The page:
April 15 (UPI) -- Boeing has been awarded a $14.2 billion contract to modify, modernize and test weapons systems on B-1 and B-52 bombers for the U.S. Air Force.
The flexible acquisition and sustainment contract provides for the planes' upcoming modernization and sustainment efforts to increase lethality, enhance survivability, improve supportability and increase responsiveness, the Defense Department announced Friday.
Work will be performed at Boeing's plant in Oklahoma City and is expected to be complete by April 11, 2029.
Fiscal 2019 research, development, test and evaluation funds in the amount of $1.2 billion are being obligated on the first task order at the time of award.
The original B-1 Lancer's first flight was in December 1974, but by June 1977 the program was canceled. Nicknamed "The Bone," the B-1B Lancer has served the United States Air Force since 1985 as a long-range, multi-mission, supersonic conventional bomber.
The B-1 was originally designed for nuclear capabilities but switched to an exclusively conventional combat role in the mid-1990s. They have flown a total of 12,000-plus sorties, including in Syria, Libya, Afghanistan and Iraq, according to Boeing. Each plane holds 24 cruise missiles and 75,000 pounds of ordnance.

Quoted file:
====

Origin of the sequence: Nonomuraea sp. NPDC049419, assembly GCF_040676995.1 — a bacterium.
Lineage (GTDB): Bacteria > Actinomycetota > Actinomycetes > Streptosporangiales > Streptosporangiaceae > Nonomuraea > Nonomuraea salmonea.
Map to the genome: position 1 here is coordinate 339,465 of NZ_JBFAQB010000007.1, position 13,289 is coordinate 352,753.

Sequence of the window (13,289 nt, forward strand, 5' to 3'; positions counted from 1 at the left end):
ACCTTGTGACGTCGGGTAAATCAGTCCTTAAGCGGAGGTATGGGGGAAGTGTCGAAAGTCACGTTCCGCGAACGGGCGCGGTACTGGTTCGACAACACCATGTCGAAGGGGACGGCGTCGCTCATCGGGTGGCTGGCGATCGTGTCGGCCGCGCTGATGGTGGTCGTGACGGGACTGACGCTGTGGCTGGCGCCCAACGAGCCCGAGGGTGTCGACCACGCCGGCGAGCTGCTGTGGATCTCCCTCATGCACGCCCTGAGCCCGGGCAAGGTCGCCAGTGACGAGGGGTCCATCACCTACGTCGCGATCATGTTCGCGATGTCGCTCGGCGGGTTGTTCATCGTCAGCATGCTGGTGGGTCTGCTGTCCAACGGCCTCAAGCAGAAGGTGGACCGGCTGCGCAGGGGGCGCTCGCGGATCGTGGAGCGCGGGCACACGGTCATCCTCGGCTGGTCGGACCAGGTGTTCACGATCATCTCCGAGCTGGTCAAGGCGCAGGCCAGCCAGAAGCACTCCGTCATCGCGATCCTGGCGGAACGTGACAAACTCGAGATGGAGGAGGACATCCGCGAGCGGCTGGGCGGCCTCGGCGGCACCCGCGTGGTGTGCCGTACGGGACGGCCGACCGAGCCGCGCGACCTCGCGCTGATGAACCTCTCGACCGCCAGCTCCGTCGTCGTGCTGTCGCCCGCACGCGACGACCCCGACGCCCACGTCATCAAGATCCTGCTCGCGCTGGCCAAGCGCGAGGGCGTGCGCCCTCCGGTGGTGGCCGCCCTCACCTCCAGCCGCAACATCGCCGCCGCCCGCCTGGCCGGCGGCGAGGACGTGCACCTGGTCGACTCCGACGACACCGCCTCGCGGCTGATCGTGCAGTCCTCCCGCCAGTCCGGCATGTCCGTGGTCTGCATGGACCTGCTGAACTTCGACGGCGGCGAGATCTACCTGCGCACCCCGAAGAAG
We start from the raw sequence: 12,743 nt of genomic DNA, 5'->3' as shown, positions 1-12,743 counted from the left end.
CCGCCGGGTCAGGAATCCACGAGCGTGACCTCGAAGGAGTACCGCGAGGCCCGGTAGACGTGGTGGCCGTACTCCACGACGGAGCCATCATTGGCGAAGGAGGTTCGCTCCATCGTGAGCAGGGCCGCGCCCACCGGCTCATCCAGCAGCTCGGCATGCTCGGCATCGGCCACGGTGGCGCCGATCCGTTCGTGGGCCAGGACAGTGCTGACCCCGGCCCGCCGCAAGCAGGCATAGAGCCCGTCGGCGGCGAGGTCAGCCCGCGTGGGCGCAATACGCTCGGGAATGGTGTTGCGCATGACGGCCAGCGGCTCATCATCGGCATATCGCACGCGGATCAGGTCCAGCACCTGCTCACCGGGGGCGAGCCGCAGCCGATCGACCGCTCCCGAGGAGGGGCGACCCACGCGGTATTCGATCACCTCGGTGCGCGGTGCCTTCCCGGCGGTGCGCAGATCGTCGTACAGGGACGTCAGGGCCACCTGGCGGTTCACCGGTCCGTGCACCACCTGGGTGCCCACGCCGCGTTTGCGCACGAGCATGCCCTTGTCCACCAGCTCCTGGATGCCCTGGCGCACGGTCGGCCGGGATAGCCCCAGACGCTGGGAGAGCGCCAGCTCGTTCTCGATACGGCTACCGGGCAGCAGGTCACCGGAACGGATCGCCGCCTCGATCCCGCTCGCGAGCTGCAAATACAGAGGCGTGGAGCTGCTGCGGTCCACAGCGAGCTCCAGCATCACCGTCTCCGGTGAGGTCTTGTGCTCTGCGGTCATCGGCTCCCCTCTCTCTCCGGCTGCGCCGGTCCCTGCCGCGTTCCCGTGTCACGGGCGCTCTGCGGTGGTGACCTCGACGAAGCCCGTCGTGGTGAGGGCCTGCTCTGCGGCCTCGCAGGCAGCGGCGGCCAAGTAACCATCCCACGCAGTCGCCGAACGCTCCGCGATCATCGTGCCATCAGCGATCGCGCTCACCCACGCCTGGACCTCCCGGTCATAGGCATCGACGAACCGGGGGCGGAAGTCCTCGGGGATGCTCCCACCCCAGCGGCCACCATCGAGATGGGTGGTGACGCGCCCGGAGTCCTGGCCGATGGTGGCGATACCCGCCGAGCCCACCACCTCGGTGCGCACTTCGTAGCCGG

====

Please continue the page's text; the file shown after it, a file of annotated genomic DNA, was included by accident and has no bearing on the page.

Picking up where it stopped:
In 2014, the Air Force received the first B-1 bomber upgraded with the integrated battle station, "which essentially turns the B-1 into a new aircraft with the addition of full color displays, moving maps and a new diagnostics system," according to Boeing.
The B-52 Stratofortress, which has served the U.S. Force since 1955, has nuclear and conventional global strike capability, and is the most combat capable bomber in the U.S. inventory, according to Boeing. The heavy bomber, now designated the B-52H, has a huge payload of 70,000 pounds, range of 8,800 miles and ceiling of 50,000 feet.
In 2015, the Defense Department awarded Boeing a contract to upgrade the entire fleet with upgraded combat network communications technology, known as CONECT. "The B-52 bomber was built during the Cold War, but CONECT provides 21st century digital capabilities that give the bomber the agility and flexibility needed for the modern battlefield," Boeing said in a news release at the time.